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Legalese: October 2012

Know your legal rights to avoid wrongful dismissal lawsuits.


September 21, 2012
By Deryk Coward

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Know your legal rights to avoid wrongful dismissal lawsuits.

When an employee is terminated from a job, the individual often feels slighted and may either sue the former employer or file some other type of formal complaint. Sometimes, proper protocol was followed by the employer and the employee was justifiably dismissed. However, there are occasions when an employee’s dismissal was not justified at law.  When an employee’s termination was not justified, compensation for the loss of employment may be awarded by the courts.

Do you know your legal rights when it comes to terminating one of your employees?

Generally, when an employee has been terminated without cause by his or her employer, there is an obligation to give the terminated employee “reasonable notice.” The appropriate length of such notice will often come down to the length of time worked and the level of position held by the employee at his or her place of business. However, if there was a specific notice period specified in the employment contract, that period of notice will typically be binding upon the parties.

It should be noted that this article only applies to workplaces that are non-unionized. In unionized workplaces, the terms of the collective bargaining agreement always take precedence.

A matter of wrongful dismissal that is often litigated is whether the employee was terminated with or without cause. The only time an employee has a right to pursue a claim for reasonable notice (or for payment in place of that notice) is when the employee has been dismissed without cause. Proving cause depends on the specific facts of each case. Generally, a court will find cause when misconduct committed by the employee goes to the very root of the employment contract. This misconduct could possibly, but not necessarily, come from a single incident such as theft of company valuables. It can also arise from multiple events that go to the root of the employment contract, such as chronic lateness or unexplained absences.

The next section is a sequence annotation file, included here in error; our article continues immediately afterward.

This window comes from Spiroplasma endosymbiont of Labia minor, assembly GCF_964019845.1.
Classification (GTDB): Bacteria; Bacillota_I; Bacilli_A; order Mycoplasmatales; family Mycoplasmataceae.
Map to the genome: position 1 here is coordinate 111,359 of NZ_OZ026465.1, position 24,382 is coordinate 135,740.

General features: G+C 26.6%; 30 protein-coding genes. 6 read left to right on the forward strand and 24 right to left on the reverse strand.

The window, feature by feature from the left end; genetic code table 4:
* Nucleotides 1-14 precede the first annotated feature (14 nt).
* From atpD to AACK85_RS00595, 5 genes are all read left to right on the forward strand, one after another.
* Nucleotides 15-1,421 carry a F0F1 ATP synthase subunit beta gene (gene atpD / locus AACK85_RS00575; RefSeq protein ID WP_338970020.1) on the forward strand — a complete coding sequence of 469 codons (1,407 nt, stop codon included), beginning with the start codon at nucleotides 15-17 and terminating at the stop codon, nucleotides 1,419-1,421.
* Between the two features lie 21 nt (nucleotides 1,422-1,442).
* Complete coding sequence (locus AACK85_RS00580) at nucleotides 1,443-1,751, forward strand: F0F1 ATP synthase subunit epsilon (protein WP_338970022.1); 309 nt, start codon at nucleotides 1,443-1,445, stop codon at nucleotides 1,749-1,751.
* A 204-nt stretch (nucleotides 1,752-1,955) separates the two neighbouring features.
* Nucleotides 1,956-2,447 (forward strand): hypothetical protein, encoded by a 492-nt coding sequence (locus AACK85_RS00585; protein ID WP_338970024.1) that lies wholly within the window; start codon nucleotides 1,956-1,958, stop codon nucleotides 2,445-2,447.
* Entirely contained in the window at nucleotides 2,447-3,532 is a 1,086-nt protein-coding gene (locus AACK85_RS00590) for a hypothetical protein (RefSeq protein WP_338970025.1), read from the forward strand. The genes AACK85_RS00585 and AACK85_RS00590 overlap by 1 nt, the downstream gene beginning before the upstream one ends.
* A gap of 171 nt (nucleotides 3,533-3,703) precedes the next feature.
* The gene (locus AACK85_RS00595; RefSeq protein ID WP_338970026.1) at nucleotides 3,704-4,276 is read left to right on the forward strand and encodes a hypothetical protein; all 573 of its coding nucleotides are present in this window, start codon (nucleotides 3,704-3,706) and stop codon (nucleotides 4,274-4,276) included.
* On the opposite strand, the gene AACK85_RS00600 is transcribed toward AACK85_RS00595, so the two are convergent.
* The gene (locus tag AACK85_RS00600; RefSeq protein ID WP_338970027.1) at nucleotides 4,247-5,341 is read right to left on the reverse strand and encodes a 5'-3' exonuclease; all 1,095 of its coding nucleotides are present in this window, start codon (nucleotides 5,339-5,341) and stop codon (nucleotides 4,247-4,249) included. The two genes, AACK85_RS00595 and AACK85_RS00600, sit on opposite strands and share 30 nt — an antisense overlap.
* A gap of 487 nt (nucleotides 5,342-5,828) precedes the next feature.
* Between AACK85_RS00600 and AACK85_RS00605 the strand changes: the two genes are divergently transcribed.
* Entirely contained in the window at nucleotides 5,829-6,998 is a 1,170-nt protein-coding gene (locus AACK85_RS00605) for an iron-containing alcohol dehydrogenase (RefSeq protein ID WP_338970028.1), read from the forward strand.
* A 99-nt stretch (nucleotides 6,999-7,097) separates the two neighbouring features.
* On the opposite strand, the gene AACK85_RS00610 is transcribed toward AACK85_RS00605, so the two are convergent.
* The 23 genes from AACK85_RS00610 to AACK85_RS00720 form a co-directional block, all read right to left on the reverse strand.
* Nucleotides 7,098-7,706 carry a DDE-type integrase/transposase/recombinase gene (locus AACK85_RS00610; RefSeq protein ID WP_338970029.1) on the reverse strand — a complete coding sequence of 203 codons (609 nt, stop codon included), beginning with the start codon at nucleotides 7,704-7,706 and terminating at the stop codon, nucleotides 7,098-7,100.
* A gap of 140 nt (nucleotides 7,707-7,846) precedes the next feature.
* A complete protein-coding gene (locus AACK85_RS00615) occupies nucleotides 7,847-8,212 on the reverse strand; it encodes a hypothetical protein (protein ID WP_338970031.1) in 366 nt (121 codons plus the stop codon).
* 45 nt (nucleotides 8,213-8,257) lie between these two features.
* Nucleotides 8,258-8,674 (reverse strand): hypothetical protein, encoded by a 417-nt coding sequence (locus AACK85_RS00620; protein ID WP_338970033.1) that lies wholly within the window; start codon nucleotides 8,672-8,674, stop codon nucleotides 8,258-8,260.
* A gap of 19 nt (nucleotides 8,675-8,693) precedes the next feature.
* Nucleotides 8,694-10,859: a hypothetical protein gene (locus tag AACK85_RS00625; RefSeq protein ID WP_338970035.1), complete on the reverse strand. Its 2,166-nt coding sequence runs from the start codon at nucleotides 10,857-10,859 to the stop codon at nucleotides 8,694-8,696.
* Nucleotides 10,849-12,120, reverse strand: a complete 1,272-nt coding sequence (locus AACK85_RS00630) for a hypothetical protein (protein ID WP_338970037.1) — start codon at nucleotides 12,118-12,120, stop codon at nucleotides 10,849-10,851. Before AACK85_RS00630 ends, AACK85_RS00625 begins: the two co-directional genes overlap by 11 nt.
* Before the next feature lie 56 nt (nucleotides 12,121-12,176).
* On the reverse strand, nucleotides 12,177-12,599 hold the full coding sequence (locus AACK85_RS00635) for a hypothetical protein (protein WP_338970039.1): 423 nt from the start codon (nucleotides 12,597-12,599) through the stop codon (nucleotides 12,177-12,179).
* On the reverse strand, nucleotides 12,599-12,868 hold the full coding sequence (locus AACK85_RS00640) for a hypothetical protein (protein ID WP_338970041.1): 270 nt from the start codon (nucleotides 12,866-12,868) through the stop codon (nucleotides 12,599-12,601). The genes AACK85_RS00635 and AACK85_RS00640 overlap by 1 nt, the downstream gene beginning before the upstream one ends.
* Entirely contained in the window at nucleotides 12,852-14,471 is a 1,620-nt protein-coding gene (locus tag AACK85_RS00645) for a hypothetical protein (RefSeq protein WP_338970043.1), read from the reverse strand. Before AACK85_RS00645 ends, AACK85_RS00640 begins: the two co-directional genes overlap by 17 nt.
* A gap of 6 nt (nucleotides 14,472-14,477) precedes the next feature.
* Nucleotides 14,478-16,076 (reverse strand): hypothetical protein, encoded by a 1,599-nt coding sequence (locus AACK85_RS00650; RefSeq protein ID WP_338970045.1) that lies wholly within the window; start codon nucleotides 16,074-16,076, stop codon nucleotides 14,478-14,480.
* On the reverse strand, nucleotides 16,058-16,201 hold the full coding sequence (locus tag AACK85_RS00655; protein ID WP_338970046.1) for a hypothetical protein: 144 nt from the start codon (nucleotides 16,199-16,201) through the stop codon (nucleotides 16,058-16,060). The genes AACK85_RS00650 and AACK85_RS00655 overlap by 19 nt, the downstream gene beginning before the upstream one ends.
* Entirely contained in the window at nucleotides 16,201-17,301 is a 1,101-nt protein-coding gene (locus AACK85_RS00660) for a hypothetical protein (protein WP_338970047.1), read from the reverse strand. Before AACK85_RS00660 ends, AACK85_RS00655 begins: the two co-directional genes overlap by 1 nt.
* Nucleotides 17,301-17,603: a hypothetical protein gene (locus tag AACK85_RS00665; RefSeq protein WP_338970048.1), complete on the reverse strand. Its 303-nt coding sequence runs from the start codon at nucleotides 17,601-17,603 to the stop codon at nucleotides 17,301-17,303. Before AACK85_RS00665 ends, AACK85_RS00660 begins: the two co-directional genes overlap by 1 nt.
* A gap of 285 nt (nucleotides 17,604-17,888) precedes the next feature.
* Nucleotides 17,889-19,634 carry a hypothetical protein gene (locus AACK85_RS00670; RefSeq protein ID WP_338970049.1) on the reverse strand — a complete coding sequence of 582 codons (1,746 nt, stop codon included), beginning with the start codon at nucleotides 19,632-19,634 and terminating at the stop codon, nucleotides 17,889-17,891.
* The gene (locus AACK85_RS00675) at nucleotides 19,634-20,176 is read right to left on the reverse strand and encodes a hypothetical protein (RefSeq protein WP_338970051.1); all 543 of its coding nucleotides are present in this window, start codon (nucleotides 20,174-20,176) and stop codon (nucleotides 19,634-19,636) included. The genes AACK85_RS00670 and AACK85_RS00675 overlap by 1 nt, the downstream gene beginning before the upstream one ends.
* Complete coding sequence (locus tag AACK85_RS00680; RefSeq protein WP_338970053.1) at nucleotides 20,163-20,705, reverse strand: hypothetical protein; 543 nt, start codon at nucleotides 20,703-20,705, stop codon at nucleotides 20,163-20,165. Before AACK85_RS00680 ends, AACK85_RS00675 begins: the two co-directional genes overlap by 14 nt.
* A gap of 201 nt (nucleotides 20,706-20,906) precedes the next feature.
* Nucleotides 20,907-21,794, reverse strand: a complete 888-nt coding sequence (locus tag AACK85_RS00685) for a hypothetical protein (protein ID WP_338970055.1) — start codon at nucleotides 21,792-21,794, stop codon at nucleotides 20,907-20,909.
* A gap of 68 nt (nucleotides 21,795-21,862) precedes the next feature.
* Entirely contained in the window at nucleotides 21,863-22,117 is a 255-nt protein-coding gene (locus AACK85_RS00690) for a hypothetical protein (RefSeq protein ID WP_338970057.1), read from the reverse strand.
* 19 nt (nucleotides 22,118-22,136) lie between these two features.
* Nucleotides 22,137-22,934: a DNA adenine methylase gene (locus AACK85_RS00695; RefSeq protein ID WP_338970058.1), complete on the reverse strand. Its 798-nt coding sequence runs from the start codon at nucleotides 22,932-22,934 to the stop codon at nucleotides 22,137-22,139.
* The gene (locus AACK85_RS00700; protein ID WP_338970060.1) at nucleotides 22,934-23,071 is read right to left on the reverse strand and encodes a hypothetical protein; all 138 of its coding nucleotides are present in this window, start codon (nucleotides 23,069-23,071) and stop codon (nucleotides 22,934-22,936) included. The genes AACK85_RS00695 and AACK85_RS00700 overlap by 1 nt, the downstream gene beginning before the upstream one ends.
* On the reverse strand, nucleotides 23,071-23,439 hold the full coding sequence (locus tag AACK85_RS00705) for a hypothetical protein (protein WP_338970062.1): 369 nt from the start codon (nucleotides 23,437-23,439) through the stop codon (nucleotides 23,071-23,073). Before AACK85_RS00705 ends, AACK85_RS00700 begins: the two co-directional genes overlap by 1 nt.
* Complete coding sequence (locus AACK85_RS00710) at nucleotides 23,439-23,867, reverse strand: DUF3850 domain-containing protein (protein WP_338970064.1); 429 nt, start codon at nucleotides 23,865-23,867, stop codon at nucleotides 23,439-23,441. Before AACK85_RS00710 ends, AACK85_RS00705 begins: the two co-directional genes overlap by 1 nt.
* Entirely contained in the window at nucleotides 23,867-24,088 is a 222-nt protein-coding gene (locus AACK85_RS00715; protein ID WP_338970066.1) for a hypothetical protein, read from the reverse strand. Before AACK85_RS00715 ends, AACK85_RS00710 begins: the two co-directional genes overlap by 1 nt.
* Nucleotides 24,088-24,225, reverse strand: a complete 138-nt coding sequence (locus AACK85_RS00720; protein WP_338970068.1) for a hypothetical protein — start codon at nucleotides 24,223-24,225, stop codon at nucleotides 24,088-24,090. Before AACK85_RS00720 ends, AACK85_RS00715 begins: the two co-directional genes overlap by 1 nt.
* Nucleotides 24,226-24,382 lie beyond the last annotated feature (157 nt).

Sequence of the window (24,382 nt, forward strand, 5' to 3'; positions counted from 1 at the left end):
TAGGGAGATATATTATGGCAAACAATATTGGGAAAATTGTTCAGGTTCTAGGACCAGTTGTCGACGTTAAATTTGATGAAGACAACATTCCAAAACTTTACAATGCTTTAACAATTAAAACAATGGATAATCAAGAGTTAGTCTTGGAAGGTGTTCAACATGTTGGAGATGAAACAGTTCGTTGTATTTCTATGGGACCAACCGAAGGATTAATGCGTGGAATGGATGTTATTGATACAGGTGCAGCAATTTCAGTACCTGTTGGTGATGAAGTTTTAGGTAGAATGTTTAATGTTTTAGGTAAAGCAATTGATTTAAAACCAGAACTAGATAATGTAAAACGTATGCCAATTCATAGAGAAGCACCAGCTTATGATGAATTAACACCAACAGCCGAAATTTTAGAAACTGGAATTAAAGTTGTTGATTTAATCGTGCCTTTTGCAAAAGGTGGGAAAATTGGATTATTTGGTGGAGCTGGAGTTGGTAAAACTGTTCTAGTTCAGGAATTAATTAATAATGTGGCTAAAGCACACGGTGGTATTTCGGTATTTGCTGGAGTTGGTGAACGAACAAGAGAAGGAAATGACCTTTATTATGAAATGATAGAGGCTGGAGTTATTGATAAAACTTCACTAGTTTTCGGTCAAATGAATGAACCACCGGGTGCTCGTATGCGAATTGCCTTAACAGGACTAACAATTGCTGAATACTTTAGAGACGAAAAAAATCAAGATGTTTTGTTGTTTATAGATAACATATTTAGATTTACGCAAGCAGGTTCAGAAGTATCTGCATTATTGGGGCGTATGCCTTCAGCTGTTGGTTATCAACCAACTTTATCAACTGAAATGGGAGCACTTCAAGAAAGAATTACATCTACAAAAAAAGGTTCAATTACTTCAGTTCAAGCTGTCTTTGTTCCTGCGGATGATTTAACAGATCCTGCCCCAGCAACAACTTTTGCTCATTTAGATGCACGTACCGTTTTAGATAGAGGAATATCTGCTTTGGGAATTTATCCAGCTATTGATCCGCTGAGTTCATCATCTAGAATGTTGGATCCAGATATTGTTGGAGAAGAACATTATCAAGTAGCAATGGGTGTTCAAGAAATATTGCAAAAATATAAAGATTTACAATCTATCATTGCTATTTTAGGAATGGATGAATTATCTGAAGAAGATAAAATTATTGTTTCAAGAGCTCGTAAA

The court in the Manitoba case of Boulet v. Federated Co-operatives Ltd. stated a few more points of interest regarding wrongful dismissal. In this decision, the court said the employer has the onus of proving just cause for dismissal and the standard of such proof is on a balance of probabilities (greater than 50 per cent). This means employers do not have to prove beyond a doubt that they had cause. They simply must show it is more likely that they had cause than it is that they didn’t. The court also said the performance of an employee must be gauged on an objective standard, especially when dealing with management level positions.

Finally, it is important for employers to keep in mind three main points in order to reduce its exposure to money damages that can arise from a wrongful dismissal claim.

It is important to identify and document the employee’s misconduct with enough precision and specificity that both the employee and the court, if necessary, can ascertain the nature of the misconduct so the employee can respond to the employer’s case.

An employer must be able to prove cause on a balance of probabilities.

An employer must be able to establish that the nature or degree of the misconduct warranted the employee’s dismissal.
The decision to terminate an employee cannot be made lightly. It is the most serious form of discipline, and a last resort for employers. If you choose to terminate one of your employees for cause, the onus will be on you to demonstrate that the decision was justified. Courts will award a terminated employee monetary damages if you did not have cause. Moreover, you could be faced with legal fees and court costs that could exceed the value of the notice period paid to the departed employee.


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